Rounding up the team is Antonio Banderas, whose agent apparently forgot to tell him that actual acting was unnecessary, but who is so insanely charming as blabbermouth Galgo that he steals every scene. "I need a job!" he cries at Stallone at one point. "All I know what to do is killing people, and I do that very well!" (If those lines don't sum up this movie, nothing will.) But the price of bringing in all these extra characters is that Expendables 3 becomes as bloated and ‘roid-inflated as its aging cast, clocking in at just over two hours. This is a reasonable running time for a movie with a serious plot; it's ambitious for one that pads out its action sequences with a combination of tattoo admiration and mournful stories about Expendables who've kicked the bucket.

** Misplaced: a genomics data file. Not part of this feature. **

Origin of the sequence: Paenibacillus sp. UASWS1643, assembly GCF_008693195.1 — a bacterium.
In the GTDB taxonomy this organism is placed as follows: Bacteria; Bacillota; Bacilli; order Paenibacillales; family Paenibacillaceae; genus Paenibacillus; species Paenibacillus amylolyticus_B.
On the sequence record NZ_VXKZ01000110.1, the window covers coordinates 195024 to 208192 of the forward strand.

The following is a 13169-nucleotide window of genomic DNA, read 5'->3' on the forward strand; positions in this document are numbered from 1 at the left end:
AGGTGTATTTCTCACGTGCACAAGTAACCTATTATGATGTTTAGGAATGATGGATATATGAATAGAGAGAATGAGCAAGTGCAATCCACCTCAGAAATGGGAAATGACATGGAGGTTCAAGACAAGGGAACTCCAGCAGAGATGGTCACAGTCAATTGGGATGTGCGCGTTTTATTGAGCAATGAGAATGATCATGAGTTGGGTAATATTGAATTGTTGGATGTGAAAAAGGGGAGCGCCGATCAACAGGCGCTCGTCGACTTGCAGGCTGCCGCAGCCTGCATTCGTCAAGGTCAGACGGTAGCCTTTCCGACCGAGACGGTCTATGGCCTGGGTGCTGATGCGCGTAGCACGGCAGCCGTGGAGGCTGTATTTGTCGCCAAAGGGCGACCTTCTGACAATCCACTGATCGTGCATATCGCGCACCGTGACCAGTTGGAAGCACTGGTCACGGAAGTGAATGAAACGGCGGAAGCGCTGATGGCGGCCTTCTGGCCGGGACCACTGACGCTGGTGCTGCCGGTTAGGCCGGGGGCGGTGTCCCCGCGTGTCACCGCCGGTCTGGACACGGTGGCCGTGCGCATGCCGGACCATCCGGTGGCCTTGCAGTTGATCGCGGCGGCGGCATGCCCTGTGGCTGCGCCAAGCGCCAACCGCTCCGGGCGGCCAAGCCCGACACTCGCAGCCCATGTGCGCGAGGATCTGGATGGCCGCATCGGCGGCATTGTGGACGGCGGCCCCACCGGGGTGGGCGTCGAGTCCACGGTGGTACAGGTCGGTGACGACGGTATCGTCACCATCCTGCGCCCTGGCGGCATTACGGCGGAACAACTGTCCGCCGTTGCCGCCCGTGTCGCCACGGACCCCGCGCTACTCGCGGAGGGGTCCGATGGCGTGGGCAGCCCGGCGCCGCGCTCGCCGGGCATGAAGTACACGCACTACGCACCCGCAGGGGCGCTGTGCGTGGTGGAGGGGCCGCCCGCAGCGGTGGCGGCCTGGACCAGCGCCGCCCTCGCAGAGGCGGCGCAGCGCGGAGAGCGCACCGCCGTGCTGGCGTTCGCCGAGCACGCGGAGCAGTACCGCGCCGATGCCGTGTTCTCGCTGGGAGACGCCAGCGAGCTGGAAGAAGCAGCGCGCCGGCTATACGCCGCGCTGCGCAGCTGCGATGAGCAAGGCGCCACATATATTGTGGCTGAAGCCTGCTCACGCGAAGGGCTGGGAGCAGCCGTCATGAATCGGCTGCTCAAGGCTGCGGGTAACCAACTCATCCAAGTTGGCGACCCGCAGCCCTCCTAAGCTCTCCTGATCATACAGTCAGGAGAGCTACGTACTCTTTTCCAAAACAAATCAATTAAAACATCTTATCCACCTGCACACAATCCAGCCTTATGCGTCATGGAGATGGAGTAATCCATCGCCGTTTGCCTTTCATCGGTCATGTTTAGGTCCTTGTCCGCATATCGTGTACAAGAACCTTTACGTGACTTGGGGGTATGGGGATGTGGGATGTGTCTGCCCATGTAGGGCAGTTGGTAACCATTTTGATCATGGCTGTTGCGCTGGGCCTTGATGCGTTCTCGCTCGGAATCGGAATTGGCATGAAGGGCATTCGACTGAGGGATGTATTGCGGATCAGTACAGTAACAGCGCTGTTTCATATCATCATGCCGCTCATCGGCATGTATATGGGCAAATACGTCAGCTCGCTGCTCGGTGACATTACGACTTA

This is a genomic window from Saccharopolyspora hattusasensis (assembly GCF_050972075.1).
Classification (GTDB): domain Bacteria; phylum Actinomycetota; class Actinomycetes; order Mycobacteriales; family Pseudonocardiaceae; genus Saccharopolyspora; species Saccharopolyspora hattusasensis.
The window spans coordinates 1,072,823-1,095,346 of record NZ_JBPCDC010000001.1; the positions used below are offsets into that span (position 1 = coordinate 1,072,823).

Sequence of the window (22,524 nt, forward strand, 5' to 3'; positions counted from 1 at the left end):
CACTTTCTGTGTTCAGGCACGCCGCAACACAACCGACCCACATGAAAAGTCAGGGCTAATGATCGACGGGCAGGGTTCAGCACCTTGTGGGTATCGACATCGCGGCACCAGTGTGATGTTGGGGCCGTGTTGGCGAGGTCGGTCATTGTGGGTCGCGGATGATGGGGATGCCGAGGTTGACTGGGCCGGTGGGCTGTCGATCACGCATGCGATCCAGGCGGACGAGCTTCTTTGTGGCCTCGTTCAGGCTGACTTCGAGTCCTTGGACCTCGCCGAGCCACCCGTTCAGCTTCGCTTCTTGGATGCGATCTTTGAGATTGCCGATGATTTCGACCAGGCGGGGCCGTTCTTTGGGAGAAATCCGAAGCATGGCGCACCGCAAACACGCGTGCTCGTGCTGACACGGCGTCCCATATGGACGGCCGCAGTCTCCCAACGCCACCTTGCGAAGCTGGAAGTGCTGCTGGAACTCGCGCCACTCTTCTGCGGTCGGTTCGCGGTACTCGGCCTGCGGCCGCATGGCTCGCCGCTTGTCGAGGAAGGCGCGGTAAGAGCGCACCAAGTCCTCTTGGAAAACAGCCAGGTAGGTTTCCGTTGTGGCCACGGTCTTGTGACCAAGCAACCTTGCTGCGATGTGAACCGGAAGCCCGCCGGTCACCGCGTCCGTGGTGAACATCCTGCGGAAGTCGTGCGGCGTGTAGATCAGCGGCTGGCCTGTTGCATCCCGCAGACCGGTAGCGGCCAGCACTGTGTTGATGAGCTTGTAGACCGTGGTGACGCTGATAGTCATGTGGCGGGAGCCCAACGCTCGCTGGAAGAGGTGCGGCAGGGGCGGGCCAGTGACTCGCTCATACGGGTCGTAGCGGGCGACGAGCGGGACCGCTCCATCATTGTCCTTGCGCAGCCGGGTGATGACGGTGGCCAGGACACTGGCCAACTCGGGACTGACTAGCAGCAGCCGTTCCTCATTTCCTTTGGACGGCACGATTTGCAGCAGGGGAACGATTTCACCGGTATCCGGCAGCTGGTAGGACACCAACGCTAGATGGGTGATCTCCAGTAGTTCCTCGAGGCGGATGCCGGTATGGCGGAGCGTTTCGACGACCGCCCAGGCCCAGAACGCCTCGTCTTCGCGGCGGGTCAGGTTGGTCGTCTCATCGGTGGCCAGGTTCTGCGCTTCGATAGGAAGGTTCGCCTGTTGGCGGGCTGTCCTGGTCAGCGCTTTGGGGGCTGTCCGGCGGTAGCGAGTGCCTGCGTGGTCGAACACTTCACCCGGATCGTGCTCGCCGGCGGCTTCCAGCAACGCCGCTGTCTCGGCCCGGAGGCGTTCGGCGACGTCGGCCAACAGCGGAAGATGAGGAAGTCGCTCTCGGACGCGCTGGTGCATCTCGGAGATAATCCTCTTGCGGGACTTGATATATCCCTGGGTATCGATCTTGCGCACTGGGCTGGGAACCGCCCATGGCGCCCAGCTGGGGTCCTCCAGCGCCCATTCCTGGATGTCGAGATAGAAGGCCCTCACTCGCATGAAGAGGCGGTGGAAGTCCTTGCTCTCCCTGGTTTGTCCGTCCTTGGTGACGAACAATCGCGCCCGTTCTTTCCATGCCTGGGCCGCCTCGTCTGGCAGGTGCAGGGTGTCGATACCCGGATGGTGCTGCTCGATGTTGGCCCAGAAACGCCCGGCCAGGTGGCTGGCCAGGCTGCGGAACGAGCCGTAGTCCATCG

Nevertheless, the climactic face-off between Stonebanks's army (literally an army) and Ross's team is thrilling and conveniently suited to each character's unique skill set: Ford gets to shoot things while flying a helicopter, Stallone gets to leap between exploding windows, and Schwarzenegger somehow yells "GET TO THE CHOPPER" without dying laughing. Gibson, meanwhile, threatens one young Expendable with the line, "I'll open up your meat shirt and show you your heart," proving how he won those Oscars.

Director Patrick Hughes has a flimsy resume, and it shows: Sequences are choppy and disorienting, and it gets harder and harder to keep track of the ever-growing lineup of stars. But none of this is the point. Stallone's retirement program will surely gross more than 10 times its budget; a crinkly-faced troupe of neckless AARP members creaks ever closer to needing hip replacements, and Jason Statham gets a sweet, bromantic moment with Stallone in which he tells him, "Morons need friends." There it is, the tagline for Expendables 4.

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Sophie Gilbert is a senior editor at The Atlantic, where she oversees The Atlantic Weekly. She was previously the arts editor at The Washingtonian.